WASHINGTON -- The U.S. State Department says it has appointed Deputy Assistant Secretary Matthew Palmer as the special representative for the Western Balkans with a mandate to help integrate the region into Western institutions.
In a statement on August 30, the State Department said Palmer will lead U.S. efforts to strengthen “diplomatic engagement in support of peace, stability, and prosperity in the region and focus on integration of the Western Balkan countries into Western institutions.
Palmer will continue to serve as deputy assistant secretary in the Bureau of European and Eurasian Affairs, a position he has held since 2018. Previously, he was director of the Office of South Central Europe.
He is scheduled to travel to Slovenia beginning on September 1 to attend the Bled Strategic Forum and will head the U.S. delegation at the Quint Balkan Directors meeting in Brussels and attend meetings in Vienna and Podgorica, Montenegro, on September 4-10.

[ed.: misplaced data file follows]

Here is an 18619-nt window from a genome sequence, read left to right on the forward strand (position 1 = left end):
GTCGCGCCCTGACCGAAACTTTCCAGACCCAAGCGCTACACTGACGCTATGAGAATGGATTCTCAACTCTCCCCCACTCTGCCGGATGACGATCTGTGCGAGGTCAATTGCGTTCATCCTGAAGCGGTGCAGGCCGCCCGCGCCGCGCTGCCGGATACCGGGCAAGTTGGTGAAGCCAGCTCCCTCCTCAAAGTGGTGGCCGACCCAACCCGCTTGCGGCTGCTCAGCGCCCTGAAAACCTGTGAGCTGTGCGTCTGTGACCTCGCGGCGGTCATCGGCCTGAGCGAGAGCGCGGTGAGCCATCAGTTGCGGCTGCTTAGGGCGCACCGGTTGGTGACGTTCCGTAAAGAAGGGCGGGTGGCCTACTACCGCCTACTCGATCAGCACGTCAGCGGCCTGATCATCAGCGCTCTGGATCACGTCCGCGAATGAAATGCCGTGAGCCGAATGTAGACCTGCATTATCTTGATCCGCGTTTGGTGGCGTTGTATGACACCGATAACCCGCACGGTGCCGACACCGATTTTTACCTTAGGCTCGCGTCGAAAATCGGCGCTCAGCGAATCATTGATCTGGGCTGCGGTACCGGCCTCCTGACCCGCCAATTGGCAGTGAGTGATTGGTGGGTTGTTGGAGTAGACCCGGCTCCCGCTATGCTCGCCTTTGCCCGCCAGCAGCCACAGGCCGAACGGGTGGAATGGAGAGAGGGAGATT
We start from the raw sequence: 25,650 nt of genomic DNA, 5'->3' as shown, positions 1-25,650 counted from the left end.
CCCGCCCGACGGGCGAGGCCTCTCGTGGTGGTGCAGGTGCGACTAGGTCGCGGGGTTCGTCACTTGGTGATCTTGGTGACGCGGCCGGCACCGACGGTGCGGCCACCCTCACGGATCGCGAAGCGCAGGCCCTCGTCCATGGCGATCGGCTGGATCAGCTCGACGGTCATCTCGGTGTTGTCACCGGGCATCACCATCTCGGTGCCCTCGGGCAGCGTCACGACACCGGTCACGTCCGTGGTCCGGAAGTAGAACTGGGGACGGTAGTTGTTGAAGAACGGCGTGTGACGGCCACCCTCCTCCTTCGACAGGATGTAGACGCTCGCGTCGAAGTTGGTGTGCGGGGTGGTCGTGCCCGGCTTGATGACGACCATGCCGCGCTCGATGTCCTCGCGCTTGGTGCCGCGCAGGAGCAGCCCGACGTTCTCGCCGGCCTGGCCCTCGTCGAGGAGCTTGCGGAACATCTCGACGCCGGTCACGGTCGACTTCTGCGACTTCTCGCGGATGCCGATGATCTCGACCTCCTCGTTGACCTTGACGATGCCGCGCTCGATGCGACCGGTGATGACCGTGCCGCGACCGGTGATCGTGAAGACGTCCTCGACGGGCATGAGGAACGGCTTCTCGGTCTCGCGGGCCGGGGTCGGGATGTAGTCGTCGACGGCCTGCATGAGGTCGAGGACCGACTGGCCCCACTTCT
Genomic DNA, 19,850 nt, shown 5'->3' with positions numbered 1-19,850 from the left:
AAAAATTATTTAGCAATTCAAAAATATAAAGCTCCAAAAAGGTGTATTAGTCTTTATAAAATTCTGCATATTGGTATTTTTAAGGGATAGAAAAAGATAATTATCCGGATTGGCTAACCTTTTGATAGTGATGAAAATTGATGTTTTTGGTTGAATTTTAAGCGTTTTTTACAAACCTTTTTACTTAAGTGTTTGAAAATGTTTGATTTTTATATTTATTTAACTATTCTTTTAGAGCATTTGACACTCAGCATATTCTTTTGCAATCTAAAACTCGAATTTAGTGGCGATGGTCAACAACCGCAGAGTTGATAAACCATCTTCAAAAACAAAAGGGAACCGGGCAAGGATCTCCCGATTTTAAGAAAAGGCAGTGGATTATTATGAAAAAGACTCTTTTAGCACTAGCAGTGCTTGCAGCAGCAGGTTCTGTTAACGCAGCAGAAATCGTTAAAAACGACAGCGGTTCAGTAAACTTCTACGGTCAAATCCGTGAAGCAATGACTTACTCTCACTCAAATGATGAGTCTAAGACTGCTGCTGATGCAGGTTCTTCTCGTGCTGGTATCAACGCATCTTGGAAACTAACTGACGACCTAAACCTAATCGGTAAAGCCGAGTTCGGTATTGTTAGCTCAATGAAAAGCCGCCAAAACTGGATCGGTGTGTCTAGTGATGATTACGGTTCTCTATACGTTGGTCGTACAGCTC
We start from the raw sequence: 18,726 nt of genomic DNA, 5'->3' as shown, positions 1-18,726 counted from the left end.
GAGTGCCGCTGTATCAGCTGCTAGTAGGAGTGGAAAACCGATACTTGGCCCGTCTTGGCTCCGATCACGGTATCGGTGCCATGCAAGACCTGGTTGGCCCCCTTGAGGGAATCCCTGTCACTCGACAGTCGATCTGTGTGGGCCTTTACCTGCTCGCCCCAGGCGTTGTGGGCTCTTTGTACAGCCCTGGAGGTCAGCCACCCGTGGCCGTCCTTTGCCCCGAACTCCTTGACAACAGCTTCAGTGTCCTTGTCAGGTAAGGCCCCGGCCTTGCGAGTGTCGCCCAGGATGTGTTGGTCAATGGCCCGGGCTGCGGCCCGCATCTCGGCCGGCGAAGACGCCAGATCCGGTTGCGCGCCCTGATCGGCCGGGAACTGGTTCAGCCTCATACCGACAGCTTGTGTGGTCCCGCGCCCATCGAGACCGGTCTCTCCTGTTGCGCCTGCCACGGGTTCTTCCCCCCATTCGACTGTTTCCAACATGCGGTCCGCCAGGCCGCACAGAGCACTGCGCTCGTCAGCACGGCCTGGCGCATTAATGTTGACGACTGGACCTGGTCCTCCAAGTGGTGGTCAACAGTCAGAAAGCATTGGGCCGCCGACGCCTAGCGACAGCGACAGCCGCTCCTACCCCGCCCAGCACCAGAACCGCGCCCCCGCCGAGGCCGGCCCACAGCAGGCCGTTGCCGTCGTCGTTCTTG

The Quint group consists of the United States, France, Germany, Italy, and Britain in their dealings with the Western Balkans.
Palmer's deputy assistant position at the State Department already carried responsibilities for the Western Balkans.
He visited Belgrade in June, when he urged neighboring Kosovo to drop its 100 percent tariffs on imports from Serbia, calling them “an obstacle” to the “future of the region.”
The nations of the region -- Albania, Bosnia-Herzegovina, Kosovo, Montenegro, North Macedonia, and Serbia – have expressed aspirations to join the European Union and NATO, with some more advanced in the process than others.
Concern about corruption in many of the countries has caused delays in accession talks with some of them, most recently Albania and North Macedonia.
But some EU leaders have expressed concerns that too many delays on the EU’s part could allow Russia, Turkey, and China to increase their influence in the region.
Palmer is a graduate of the National War College and a member of the Council on Foreign Relations. He speaks Serbian, Greek, and Japanese, according to the State Department.